PMI: How to de-bias tech to support women in STEM

Michael Voegele, Chief Technology Officer at Philip Morris International comes out in support of the UN Day for Women and Girls in STEM

It’s abundantly clear that the pandemic accelerated society’s reliance on technology. That acceleration makes it even more critical to ensure that these systems are built to be consumer-centric. The best way to achieve this is by ensuring gender-balanced, inclusive and diverse workforces representing society at large, says PMI’s CTO Michael Voegele as he marks the UN Day for Women and Girls in STEM.

What is tech’s role in creating a more equitable future for everyone?

With its power to shape our world, technology can be a key tool —if IT and tech leaders commit to prioritising inclusion and diversity. After all, tech can only reflect and return what is input by its creators and engineers—and it is still largely a male-dominated field. To address this, we need teams who develop and update technologies to be as diverse as possible so they can drive innovation and be truly consumer-centric, ensuring that stereotypes and bias are not reinforced at scale.

How does gender inclusivity drive societal value in technology?

The world has an underrepresentation of girls who study STEM fields, which translates to a limited female talent pool. It is no surprise, then, that women represent just over 34% of the workforce at the five largest global tech companies, which corresponds to numbers of female university graduates in the field.

A new report from Accenture and Girls Who Code also shows that the ratio of women to men in tech roles has declined over the past 35 years. This data reveals a critical mission for society. Although many organisations are focused on creating more opportunities for women in STEM, the problem goes deeper.

We need parents and educators to inspire more girls to get interested in these fields (that’s why organisations like Girls Who Code are invaluable), broadening their range of possibilities and preventing gender-specific labels for STEM roles. And, IT and tech leaders in companies must work to build an inclusive environment that empowers women in tech with the skills they need to be successful, celebrates female role models, and encourages women to speak up, share their ideas and unleash their creativity.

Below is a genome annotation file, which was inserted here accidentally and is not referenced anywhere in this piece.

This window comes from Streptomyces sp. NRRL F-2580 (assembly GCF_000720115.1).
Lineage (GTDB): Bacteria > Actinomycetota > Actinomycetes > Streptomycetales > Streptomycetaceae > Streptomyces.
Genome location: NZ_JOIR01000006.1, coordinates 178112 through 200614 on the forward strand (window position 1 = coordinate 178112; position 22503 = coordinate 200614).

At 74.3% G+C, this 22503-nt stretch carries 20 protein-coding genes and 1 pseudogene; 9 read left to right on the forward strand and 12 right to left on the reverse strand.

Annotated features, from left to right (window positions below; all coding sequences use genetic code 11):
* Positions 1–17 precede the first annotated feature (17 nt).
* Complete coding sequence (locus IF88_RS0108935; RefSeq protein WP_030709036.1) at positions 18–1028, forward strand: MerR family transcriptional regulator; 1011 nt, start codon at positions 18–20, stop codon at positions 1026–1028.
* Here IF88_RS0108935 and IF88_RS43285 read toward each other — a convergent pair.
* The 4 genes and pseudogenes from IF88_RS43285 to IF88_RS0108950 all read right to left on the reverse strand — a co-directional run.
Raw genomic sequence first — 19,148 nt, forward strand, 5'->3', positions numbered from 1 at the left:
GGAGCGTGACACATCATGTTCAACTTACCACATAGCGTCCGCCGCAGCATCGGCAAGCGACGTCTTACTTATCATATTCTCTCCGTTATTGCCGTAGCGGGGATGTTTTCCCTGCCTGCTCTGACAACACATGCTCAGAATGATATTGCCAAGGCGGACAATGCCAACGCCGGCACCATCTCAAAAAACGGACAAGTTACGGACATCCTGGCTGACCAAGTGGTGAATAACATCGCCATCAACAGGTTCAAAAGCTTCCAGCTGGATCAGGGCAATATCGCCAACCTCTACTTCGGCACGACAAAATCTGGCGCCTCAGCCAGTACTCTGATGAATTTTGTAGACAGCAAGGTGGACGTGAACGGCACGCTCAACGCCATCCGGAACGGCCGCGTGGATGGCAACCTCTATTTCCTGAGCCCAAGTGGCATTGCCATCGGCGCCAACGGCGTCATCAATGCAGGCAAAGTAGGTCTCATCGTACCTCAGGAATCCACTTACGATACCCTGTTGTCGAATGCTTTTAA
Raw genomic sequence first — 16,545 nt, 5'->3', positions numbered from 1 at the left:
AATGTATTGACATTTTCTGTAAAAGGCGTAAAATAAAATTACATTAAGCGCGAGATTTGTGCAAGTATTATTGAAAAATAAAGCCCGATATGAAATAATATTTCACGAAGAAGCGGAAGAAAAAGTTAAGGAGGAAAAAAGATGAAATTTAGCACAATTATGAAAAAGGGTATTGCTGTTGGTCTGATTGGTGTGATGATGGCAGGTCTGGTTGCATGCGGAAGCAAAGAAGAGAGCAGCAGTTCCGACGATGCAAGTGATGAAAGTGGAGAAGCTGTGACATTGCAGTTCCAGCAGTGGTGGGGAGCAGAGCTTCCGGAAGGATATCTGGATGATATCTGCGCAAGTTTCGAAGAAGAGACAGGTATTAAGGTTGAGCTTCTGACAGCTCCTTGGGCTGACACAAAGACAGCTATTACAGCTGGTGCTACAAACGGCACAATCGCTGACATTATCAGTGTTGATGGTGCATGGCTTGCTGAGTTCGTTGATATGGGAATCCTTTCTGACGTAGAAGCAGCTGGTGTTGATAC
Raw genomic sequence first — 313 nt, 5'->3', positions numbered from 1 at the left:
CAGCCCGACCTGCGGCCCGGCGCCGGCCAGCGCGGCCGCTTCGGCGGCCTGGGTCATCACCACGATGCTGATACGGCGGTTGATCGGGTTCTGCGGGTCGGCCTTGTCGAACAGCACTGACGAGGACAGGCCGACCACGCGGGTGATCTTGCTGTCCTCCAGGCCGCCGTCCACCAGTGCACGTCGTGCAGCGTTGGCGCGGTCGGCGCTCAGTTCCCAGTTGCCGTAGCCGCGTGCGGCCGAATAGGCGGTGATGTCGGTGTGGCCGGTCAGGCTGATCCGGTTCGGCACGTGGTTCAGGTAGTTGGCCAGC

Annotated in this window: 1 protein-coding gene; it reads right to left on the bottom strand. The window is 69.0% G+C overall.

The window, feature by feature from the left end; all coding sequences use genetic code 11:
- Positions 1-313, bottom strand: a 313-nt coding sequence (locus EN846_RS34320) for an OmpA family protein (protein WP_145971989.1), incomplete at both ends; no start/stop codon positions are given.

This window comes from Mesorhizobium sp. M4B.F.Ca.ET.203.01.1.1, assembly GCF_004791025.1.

The study from Accenture and Girls Who Code also found that women often join the tech industry to help create a better world. That’s good news for organisations with a strong purpose. We have seen this at PMI, with our vision to replace cigarettes with smoke-free alternatives for the benefit of hundreds of millions of adults who would otherwise continue to smoke, those who love them, and public health overall. Applicants who may not have considered us as a potential employer before—particularly women—see how PMI is leveraging science and technology to drive positive change. They are starting to think differently about our company, and want to contribute to achieving a smoke-free future.

What role can businesses play in levelling the playing field to encourage more women in tech?

This work starts at the top. With leadership support, organisations must focus on attracting top female talent in tech and retaining the female talent. Leaders must be intentional, also, in their efforts to create and maintain an inclusive culture where everyone feels valued and heard. This means seeking out diverse points of view and acknowledging that the task at hand is not an easy one—but that doesn’t mean it is impossible.

Of course, hiring diverse talent is just the beginning. It’s also crucial to ensure retention is a winning proposition for everyone. One way is to offer learning opportunities so individuals can upskill and prepare to take on new or greater responsibilities. Other important programmes include more inclusive parental leave, flexible working arrangements, networking and mentoring opportunities, and ensuring performance reviews recognise and work to address bias.

And last but not least, we must set measurable goals and track progress transparently. PMI’s addition to the 2021 Bloomberg Gender-Equality Index demonstrates that we are doing just that. Though we know we have more work to do, advancing gender equity is a strategic business priority and one that we know is well worth the effort.

Why are you so passionate about the subject?

Because this is simply the right thing to do, and we know that more diverse teams, supported by an inclusive culture, helps drive better business results. And there is no doubt that living through the pandemic has increased our reliance on technology –so we must ensure that these technologies serve everyone. This is also part of how we build a more equitable and just society.
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